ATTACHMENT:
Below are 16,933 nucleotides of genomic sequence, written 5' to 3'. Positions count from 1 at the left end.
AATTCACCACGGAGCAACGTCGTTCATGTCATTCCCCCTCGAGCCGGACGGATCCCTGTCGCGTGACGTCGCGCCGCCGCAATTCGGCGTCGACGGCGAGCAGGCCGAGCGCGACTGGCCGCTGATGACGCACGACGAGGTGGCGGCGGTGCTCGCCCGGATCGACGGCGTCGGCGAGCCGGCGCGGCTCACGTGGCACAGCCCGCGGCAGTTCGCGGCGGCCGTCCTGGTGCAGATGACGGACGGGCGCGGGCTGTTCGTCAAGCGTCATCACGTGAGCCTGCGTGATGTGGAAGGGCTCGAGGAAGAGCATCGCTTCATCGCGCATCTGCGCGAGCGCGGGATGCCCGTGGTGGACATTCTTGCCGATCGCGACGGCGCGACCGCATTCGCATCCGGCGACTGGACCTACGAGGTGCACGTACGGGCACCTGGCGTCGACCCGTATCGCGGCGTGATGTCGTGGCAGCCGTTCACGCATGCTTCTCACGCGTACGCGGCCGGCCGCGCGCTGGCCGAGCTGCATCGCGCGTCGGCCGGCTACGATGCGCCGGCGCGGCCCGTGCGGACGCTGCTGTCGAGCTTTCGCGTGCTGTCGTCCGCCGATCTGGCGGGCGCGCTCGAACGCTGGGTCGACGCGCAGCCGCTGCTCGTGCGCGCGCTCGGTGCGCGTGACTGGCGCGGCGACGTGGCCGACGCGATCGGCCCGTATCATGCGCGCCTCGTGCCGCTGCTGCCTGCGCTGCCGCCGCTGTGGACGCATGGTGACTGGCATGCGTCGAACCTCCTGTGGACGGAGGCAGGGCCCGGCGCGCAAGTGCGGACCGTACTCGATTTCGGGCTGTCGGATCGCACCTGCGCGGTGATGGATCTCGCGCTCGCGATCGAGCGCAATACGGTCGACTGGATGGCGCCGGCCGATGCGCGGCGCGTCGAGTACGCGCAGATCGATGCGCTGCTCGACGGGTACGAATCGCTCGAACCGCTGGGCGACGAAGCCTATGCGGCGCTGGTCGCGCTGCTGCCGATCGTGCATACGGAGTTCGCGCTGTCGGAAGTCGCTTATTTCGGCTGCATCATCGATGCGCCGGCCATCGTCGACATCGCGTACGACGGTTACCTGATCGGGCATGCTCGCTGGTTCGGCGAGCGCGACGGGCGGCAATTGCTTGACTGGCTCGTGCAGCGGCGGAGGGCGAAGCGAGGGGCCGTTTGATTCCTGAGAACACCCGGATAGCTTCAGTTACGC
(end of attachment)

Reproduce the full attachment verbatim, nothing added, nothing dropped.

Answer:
Below are 16,933 nucleotides of genomic sequence, written 5' to 3'. Positions count from 1 at the left end.
AATTCACCACGGAGCAACGTCGTTCATGTCATTCCCCCTCGAGCCGGACGGATCCCTGTCGCGTGACGTCGCGCCGCCGCAATTCGGCGTCGACGGCGAGCAGGCCGAGCGCGACTGGCCGCTGATGACGCACGACGAGGTGGCGGCGGTGCTCGCCCGGATCGACGGCGTCGGCGAGCCGGCGCGGCTCACGTGGCACAGCCCGCGGCAGTTCGCGGCGGCCGTCCTGGTGCAGATGACGGACGGGCGCGGGCTGTTCGTCAAGCGTCATCACGTGAGCCTGCGTGATGTGGAAGGGCTCGAGGAAGAGCATCGCTTCATCGCGCATCTGCGCGAGCGCGGGATGCCCGTGGTGGACATTCTTGCCGATCGCGACGGCGCGACCGCATTCGCATCCGGCGACTGGACCTACGAGGTGCACGTACGGGCACCTGGCGTCGACCCGTATCGCGGCGTGATGTCGTGGCAGCCGTTCACGCATGCTTCTCACGCGTACGCGGCCGGCCGCGCGCTGGCCGAGCTGCATCGCGCGTCGGCCGGCTACGATGCGCCGGCGCGGCCCGTGCGGACGCTGCTGTCGAGCTTTCGCGTGCTGTCGTCCGCCGATCTGGCGGGCGCGCTCGAACGCTGGGTCGACGCGCAGCCGCTGCTCGTGCGCGCGCTCGGTGCGCGTGACTGGCGCGGCGACGTGGCCGACGCGATCGGCCCGTATCATGCGCGCCTCGTGCCGCTGCTGCCTGCGCTGCCGCCGCTGTGGACGCATGGTGACTGGCATGCGTCGAACCTCCTGTGGACGGAGGCAGGGCCCGGCGCGCAAGTGCGGACCGTACTCGATTTCGGGCTGTCGGATCGCACCTGCGCGGTGATGGATCTCGCGCTCGCGATCGAGCGCAATACGGTCGACTGGATGGCGCCGGCCGATGCGCGGCGCGTCGAGTACGCGCAGATCGATGCGCTGCTCGACGGGTACGAATCGCTCGAACCGCTGGGCGACGAAGCCTATGCGGCGCTGGTCGCGCTGCTGCCGATCGTGCATACGGAGTTCGCGCTGTCGGAAGTCGCTTATTTCGGCTGCATCATCGATGCGCCGGCCATCGTCGACATCGCGTACGACGGTTACCTGATCGGGCATGCTCGCTGGTTCGGCGAGCGCGACGGGCGGCAATTGCTTGACTGGCTCGTGCAGCGGCGGAGGGCGAAGCGAGGGGCCGTTTGATTCCTGAGAACACCCGGATAGCTTCAGTTACGC